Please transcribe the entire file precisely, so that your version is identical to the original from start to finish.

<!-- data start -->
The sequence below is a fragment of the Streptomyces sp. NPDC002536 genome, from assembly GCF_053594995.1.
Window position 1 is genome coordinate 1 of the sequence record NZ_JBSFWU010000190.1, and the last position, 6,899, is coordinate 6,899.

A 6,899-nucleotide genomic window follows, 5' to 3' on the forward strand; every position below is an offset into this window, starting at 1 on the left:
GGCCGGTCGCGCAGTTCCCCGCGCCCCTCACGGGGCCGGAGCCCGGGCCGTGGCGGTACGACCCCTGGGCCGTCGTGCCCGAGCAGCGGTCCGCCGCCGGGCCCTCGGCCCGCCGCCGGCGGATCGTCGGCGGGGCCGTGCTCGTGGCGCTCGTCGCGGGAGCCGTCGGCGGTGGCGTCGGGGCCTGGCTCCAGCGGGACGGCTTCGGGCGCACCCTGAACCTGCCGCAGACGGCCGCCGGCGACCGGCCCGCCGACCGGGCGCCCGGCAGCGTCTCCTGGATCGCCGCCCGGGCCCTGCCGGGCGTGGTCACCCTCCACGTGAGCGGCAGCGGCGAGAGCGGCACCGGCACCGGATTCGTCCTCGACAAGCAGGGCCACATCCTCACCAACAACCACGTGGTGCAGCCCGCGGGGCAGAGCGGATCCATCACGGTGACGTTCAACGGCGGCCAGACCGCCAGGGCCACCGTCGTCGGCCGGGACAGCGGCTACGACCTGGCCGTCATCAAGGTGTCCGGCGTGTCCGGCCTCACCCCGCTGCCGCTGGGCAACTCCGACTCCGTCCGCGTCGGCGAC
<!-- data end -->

The sequence below is a fragment of the Streptomyces sp. NPDC002536 genome, from assembly GCF_053594995.1.
Window position 1 is genome coordinate 1 of the sequence record NZ_JBSFWU010000190.1, and the last position, 6,899, is coordinate 6,899.

A 6,899-nucleotide genomic window follows, 5' to 3' on the forward strand; every position below is an offset into this window, starting at 1 on the left:
GGCCGGTCGCGCAGTTCCCCGCGCCCCTCACGGGGCCGGAGCCCGGGCCGTGGCGGTACGACCCCTGGGCCGTCGTGCCCGAGCAGCGGTCCGCCGCCGGGCCCTCGGCCCGCCGCCGGCGGATCGTCGGCGGGGCCGTGCTCGTGGCGCTCGTCGCGGGAGCCGTCGGCGGTGGCGTCGGGGCCTGGCTCCAGCGGGACGGCTTCGGGCGCACCCTGAACCTGCCGCAGACGGCCGCCGGCGACCGGCCCGCCGACCGGGCGCCCGGCAGCGTCTCCTGGATCGCCGCCCGGGCCCTGCCGGGCGTGGTCACCCTCCACGTGAGCGGCAGCGGCGAGAGCGGCACCGGCACCGGATTCGTCCTCGACAAGCAGGGCCACATCCTCACCAACAACCACGTGGTGCAGCCCGCGGGGCAGAGCGGATCCATCACGGTGACGTTCAACGGCGGCCAGACCGCCAGGGCCACCGTCGTCGGCCGGGACAGCGGCTACGACCTGGCCGTCATCAAGGTGTCCGGCGTGTCCGGCCTCACCCCGCTGCCGCTGGGCAACTCCGACTCCGTCCGCGTCGGCGAC